It is possible that this will be your first holiday without your children. Most likely this is what you agreed to in the parenting plan part of your divorce, but that may not make that impending day(s) any easier. Regardless of financial or marital status we all experience stress around the holidays. Depending on how good the relationship between you and your ex is, children of divorce approach the holidays with feelings ranging from mild uncertainty to absolute dread. As parents, we must learn to focus on the children’s needs and try to put our own sadness aside. Of course, this does not mean denying or ignoring one’s own feelings, but rather learning to deal with them in a way that does not make things more difficult for the children.
The divorced or separated family is generally aware of the pain it has suffered and the holidays may magnify this pain. Reminiscing might be part of the holiday tradition, but instead make it about creating new traditions. Try not to show the children how sad you may be that they will not be at your table this year by assuring them that you have some place to go and that they will have a great time with their mother/father. It will be difficult for them to enjoy themselves if they are envisioning the absent parent alone and sad. The ability of the children to adjust not just to the holiday visitation schedule, but to the divorce in general, is directly affected by how well the parents have learned to adjust to their new roles as co-parents and ex-spouses.
Some families avoid splitting the holidays by alternating times for family meals and traditions. This may be what you and your ex have decided will work best for your family, but most likely alternating major holidays yearly is the plan, therefore it is important to prepare yourself and your children for how the holiday will play out. Perhaps, having a second celebration when your child returns or before she/he leaves will work for you. Remember holidays are about families and good feelings not the day the calendar dictates.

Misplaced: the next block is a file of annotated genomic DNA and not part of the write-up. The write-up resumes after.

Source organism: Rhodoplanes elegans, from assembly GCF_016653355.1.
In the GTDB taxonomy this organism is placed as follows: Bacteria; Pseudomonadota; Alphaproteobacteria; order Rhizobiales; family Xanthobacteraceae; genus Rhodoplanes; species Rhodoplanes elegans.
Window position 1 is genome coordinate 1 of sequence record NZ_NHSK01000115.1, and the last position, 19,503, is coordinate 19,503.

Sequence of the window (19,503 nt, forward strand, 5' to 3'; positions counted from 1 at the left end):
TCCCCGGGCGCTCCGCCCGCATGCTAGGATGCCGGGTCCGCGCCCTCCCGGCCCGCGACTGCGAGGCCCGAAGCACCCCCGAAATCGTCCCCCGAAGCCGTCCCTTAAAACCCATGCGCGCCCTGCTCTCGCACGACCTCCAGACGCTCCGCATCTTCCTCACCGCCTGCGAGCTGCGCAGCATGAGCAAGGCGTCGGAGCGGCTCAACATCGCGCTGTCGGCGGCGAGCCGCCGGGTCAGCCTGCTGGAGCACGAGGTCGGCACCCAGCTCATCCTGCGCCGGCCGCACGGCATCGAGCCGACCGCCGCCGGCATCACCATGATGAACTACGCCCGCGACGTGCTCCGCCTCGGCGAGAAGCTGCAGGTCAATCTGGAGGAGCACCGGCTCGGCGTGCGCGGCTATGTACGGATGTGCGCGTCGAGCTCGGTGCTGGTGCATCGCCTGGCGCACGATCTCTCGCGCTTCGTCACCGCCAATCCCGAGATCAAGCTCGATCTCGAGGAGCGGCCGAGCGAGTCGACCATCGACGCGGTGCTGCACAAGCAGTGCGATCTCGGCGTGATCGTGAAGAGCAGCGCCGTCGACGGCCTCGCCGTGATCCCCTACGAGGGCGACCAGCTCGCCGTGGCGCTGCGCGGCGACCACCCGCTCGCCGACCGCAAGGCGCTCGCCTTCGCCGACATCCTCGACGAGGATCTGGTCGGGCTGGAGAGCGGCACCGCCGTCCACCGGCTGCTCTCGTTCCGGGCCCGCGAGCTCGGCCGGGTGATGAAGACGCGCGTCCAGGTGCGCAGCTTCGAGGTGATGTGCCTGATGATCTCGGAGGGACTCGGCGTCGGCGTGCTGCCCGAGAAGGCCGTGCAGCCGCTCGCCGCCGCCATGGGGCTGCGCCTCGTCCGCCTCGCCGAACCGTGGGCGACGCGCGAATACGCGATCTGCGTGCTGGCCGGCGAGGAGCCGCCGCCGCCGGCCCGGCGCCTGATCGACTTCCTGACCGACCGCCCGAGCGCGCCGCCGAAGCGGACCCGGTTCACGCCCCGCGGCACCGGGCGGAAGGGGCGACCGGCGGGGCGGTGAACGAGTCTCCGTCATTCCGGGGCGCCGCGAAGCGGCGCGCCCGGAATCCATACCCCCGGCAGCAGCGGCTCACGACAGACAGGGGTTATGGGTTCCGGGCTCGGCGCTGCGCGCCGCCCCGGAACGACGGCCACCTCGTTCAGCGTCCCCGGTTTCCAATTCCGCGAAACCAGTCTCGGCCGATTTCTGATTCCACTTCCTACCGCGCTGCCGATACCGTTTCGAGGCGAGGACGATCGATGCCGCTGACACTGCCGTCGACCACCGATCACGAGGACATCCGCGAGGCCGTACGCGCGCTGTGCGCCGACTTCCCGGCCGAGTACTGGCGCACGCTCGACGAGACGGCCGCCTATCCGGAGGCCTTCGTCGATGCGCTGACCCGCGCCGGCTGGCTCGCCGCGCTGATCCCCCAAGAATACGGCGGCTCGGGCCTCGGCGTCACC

For young children, the decision of where and when to go should be decided by the parents. Having to choose to spend time with one parent, over the other is a tremendous burden for the child, which may result in the child feeling guilty. It also gives the child more power than is appropriate. Remember too that older children are not immune to the stress. Adult children who live on their own may still find it difficult to choose. Young adults returning home for the holidays have the additional stress of wanting to spend time with their friends. Try to make it easier for them by alternating holidays or creating new traditions. Once again, assure them that you will be fine.
Holidays, while fun and festive, can also be stressful. Adding a new divorce or separation to the season can further complicate things; dialing up emotions and ambivalence. Do your best to create and stick to the plan that you and your spouse have created. If there is difficulty in devising a plan, that will make it easier on all involved, particularly the children; consult a parenting coach, who can help you work through things and make the future for your family easier and brighter. None of this is meant to diminish how difficult it may be celebrating those first few holidays without your children, but finding ways to make it palatable and even joyful for yourself, is one that should not involve the children. Keeping busy and spending time with compassionate friends and other family members often helps.